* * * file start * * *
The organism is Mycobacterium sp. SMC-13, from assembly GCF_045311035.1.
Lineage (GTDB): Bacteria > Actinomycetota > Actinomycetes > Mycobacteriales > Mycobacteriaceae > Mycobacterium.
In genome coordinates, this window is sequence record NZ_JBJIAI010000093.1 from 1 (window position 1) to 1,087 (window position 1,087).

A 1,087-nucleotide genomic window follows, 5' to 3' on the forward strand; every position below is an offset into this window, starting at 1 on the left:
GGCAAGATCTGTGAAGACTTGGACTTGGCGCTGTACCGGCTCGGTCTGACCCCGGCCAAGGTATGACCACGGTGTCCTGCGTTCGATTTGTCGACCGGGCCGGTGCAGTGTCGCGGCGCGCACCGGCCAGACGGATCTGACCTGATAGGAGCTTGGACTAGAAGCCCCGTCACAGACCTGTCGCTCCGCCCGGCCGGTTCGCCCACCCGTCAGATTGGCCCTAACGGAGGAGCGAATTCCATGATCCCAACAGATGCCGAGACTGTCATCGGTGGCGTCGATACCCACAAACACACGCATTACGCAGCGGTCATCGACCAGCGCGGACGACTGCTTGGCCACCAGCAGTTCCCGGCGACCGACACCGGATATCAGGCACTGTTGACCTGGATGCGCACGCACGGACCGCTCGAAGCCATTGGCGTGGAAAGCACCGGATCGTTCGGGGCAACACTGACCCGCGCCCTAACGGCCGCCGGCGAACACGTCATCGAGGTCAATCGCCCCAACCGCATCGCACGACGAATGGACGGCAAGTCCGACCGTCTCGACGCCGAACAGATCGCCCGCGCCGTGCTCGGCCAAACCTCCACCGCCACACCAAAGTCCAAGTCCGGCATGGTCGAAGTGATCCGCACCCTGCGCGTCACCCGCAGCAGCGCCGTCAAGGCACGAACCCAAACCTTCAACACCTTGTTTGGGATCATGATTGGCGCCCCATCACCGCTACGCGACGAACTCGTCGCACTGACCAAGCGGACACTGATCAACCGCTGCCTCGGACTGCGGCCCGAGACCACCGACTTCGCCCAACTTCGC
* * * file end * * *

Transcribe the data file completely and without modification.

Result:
The organism is Mycobacterium sp. SMC-13, from assembly GCF_045311035.1.
Lineage (GTDB): Bacteria > Actinomycetota > Actinomycetes > Mycobacteriales > Mycobacteriaceae > Mycobacterium.
In genome coordinates, this window is sequence record NZ_JBJIAI010000093.1 from 1 (window position 1) to 1,087 (window position 1,087).

A 1,087-nucleotide genomic window follows, 5' to 3' on the forward strand; every position below is an offset into this window, starting at 1 on the left:
GGCAAGATCTGTGAAGACTTGGACTTGGCGCTGTACCGGCTCGGTCTGACCCCGGCCAAGGTATGACCACGGTGTCCTGCGTTCGATTTGTCGACCGGGCCGGTGCAGTGTCGCGGCGCGCACCGGCCAGACGGATCTGACCTGATAGGAGCTTGGACTAGAAGCCCCGTCACAGACCTGTCGCTCCGCCCGGCCGGTTCGCCCACCCGTCAGATTGGCCCTAACGGAGGAGCGAATTCCATGATCCCAACAGATGCCGAGACTGTCATCGGTGGCGTCGATACCCACAAACACACGCATTACGCAGCGGTCATCGACCAGCGCGGACGACTGCTTGGCCACCAGCAGTTCCCGGCGACCGACACCGGATATCAGGCACTGTTGACCTGGATGCGCACGCACGGACCGCTCGAAGCCATTGGCGTGGAAAGCACCGGATCGTTCGGGGCAACACTGACCCGCGCCCTAACGGCCGCCGGCGAACACGTCATCGAGGTCAATCGCCCCAACCGCATCGCACGACGAATGGACGGCAAGTCCGACCGTCTCGACGCCGAACAGATCGCCCGCGCCGTGCTCGGCCAAACCTCCACCGCCACACCAAAGTCCAAGTCCGGCATGGTCGAAGTGATCCGCACCCTGCGCGTCACCCGCAGCAGCGCCGTCAAGGCACGAACCCAAACCTTCAACACCTTGTTTGGGATCATGATTGGCGCCCCATCACCGCTACGCGACGAACTCGTCGCACTGACCAAGCGGACACTGATCAACCGCTGCCTCGGACTGCGGCCCGAGACCACCGACTTCGCCCAACTTCGC